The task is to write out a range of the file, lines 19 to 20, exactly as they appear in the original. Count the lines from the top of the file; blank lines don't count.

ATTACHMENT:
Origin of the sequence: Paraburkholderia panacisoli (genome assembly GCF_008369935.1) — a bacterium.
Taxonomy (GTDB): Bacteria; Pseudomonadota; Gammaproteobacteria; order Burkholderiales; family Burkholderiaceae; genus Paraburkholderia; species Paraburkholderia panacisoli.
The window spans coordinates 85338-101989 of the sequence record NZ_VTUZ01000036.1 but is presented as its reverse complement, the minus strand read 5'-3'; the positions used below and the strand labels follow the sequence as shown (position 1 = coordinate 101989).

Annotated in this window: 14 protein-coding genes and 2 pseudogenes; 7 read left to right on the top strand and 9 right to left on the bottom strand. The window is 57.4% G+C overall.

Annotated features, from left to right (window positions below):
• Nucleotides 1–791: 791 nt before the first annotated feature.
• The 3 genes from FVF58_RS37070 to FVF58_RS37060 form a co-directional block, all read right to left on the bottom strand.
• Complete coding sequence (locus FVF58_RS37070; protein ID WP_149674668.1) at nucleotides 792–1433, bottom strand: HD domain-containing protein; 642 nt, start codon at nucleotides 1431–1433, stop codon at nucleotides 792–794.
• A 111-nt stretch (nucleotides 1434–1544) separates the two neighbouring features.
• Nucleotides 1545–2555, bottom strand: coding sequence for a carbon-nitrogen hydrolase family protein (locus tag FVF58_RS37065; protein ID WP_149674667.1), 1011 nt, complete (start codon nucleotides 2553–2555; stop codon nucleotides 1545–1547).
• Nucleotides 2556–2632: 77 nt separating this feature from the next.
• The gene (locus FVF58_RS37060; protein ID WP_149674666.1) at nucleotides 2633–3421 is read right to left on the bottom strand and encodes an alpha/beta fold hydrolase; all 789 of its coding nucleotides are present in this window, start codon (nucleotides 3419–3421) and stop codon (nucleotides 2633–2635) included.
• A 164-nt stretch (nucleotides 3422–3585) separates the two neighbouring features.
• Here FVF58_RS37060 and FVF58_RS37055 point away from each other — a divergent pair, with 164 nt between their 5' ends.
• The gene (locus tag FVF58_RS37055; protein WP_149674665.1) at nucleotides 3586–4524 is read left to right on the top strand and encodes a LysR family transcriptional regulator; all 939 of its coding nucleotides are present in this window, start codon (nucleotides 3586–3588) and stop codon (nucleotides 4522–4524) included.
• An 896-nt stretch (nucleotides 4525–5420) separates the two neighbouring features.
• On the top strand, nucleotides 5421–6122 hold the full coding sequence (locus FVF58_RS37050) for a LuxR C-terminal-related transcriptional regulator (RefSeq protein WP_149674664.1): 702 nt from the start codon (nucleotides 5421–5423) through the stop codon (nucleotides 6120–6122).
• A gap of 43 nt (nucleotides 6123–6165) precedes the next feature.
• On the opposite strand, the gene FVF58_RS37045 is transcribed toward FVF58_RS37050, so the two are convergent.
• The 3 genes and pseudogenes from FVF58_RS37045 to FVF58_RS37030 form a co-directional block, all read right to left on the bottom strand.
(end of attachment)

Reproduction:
• On the opposite strand, the gene FVF58_RS37045 is transcribed toward FVF58_RS37050, so the two are convergent.
• The 3 genes and pseudogenes from FVF58_RS37045 to FVF58_RS37030 form a co-directional block, all read right to left on the bottom strand.